22         A.   Please let me -- do you want me to answer


      23    your --


      24         Q.   I mean, I want to understand if it's my -- if


      25    it's the English language or it's me.  Is there a





       1    problem with the way I'm phrasing it?


       2         A.   No, the definition of your question.  When


       3    you say do I know anybody from People Republic of


       4    China -- is that what you mean?


       5         Q.   Well, this question was, up to 1971, did you


       6    ever have any friends who came from or immigrated from


       7    the People's Republic of China?


       8         A.   No.


       9         Q.   Okay.  And up to 1971, you never traveled to


      10    the People's Republic of China?  Just to clear that up.


      11         A.   Please repeat your question.


      12         Q.   Up to, and including, 1971, you never


      13    traveled to the People's Republic of China?


      14         A.   That's correct.


      15         Q.   Okay.  What did you do after you left


      16    Columbia University in 1971?


      17         A.   I don't know is it 1971.  I think it's


      18    between 1971 or 1972.  I don't remember.  But I went to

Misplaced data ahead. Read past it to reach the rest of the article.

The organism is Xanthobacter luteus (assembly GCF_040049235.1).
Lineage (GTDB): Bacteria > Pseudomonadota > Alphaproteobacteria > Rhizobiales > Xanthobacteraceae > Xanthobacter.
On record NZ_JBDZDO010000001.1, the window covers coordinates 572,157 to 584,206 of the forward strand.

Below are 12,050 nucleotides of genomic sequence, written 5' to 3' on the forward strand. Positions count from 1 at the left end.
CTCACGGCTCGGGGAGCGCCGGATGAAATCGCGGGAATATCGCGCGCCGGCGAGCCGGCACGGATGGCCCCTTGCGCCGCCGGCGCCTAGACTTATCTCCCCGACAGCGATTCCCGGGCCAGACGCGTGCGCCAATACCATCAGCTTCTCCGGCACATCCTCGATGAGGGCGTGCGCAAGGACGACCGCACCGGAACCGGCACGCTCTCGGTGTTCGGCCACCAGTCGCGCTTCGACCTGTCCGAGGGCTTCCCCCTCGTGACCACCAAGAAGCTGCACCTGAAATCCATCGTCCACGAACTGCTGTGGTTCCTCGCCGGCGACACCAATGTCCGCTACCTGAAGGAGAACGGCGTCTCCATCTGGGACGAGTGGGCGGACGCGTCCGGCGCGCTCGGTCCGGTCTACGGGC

19    work in a company in San Diego.


      20         Q.   And what company was that?


      21         A.   I don't remember the name.


      22         Q.   And what type of work did you do?


      23         A.   It's a research work.


      24         Q.   What kind of research did you do?


      25         A.   Again, it's related to weather prediction and





       1    air pollution.


       2         Q.   Did you study courses on weather prediction


       3    when you were in university in Taiwan and at Texas


       4    A & M?


       5         A.    I was major in fluid mechanical, and fluid


       6    mechanical has big application for weather prediction.


       7         Q.   How long did you stay in that job in San


       8    Diego?


       9         A.   I don't remember exactly how long.


      10         Q.   Well, roughly speaking.


      11         A.   Roughly, about one year.


      12         Q.   Why did you leave?  Why did you leave?


      13         A.   The budget was cut, and several people was -- 


      14    got laid off, include me.


      15         Q.   Was your work considered not to be up to